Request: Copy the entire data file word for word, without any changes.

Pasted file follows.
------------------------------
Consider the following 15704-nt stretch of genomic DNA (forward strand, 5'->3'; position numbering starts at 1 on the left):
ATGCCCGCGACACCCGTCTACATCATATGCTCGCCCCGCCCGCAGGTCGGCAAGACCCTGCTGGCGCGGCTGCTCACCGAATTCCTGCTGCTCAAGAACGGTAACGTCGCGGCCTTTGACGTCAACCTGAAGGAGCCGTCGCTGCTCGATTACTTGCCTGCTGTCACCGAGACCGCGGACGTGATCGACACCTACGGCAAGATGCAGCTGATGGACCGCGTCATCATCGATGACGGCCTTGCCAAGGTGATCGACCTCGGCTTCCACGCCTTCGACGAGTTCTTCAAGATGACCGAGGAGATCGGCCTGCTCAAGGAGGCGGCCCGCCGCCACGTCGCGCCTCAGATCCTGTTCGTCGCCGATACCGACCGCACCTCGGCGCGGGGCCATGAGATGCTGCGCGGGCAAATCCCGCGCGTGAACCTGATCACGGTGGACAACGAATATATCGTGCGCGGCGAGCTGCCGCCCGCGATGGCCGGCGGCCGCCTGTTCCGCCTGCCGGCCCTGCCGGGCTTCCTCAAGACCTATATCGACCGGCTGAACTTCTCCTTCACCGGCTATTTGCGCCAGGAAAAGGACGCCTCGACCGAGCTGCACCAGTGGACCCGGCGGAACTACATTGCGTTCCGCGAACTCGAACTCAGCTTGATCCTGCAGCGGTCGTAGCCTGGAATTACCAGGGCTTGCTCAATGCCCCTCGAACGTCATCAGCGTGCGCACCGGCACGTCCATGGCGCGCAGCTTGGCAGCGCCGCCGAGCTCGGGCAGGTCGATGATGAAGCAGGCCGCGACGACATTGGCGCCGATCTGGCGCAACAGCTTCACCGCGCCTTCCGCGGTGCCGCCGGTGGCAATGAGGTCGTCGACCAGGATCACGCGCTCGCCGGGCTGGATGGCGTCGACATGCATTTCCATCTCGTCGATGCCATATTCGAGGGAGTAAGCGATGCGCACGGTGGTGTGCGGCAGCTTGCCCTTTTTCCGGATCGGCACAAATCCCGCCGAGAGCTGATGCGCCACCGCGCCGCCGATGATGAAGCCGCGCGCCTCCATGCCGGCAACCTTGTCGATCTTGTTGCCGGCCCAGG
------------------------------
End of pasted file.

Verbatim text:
Consider the following 15704-nt stretch of genomic DNA (forward strand, 5'->3'; position numbering starts at 1 on the left):
ATGCCCGCGACACCCGTCTACATCATATGCTCGCCCCGCCCGCAGGTCGGCAAGACCCTGCTGGCGCGGCTGCTCACCGAATTCCTGCTGCTCAAGAACGGTAACGTCGCGGCCTTTGACGTCAACCTGAAGGAGCCGTCGCTGCTCGATTACTTGCCTGCTGTCACCGAGACCGCGGACGTGATCGACACCTACGGCAAGATGCAGCTGATGGACCGCGTCATCATCGATGACGGCCTTGCCAAGGTGATCGACCTCGGCTTCCACGCCTTCGACGAGTTCTTCAAGATGACCGAGGAGATCGGCCTGCTCAAGGAGGCGGCCCGCCGCCACGTCGCGCCTCAGATCCTGTTCGTCGCCGATACCGACCGCACCTCGGCGCGGGGCCATGAGATGCTGCGCGGGCAAATCCCGCGCGTGAACCTGATCACGGTGGACAACGAATATATCGTGCGCGGCGAGCTGCCGCCCGCGATGGCCGGCGGCCGCCTGTTCCGCCTGCCGGCCCTGCCGGGCTTCCTCAAGACCTATATCGACCGGCTGAACTTCTCCTTCACCGGCTATTTGCGCCAGGAAAAGGACGCCTCGACCGAGCTGCACCAGTGGACCCGGCGGAACTACATTGCGTTCCGCGAACTCGAACTCAGCTTGATCCTGCAGCGGTCGTAGCCTGGAATTACCAGGGCTTGCTCAATGCCCCTCGAACGTCATCAGCGTGCGCACCGGCACGTCCATGGCGCGCAGCTTGGCAGCGCCGCCGAGCTCGGGCAGGTCGATGATGAAGCAGGCCGCGACGACATTGGCGCCGATCTGGCGCAACAGCTTCACCGCGCCTTCCGCGGTGCCGCCGGTGGCAATGAGGTCGTCGACCAGGATCACGCGCTCGCCGGGCTGGATGGCGTCGACATGCATTTCCATCTCGTCGATGCCATATTCGAGGGAGTAAGCGATGCGCACGGTGGTGTGCGGCAGCTTGCCCTTTTTCCGGATCGGCACAAATCCCGCCGAGAGCTGATGCGCCACCGCGCCGCCGATGATGAAGCCGCGCGCCTCCATGCCGGCAACCTTGTCGATCTTGTTGCCGGCCCAGG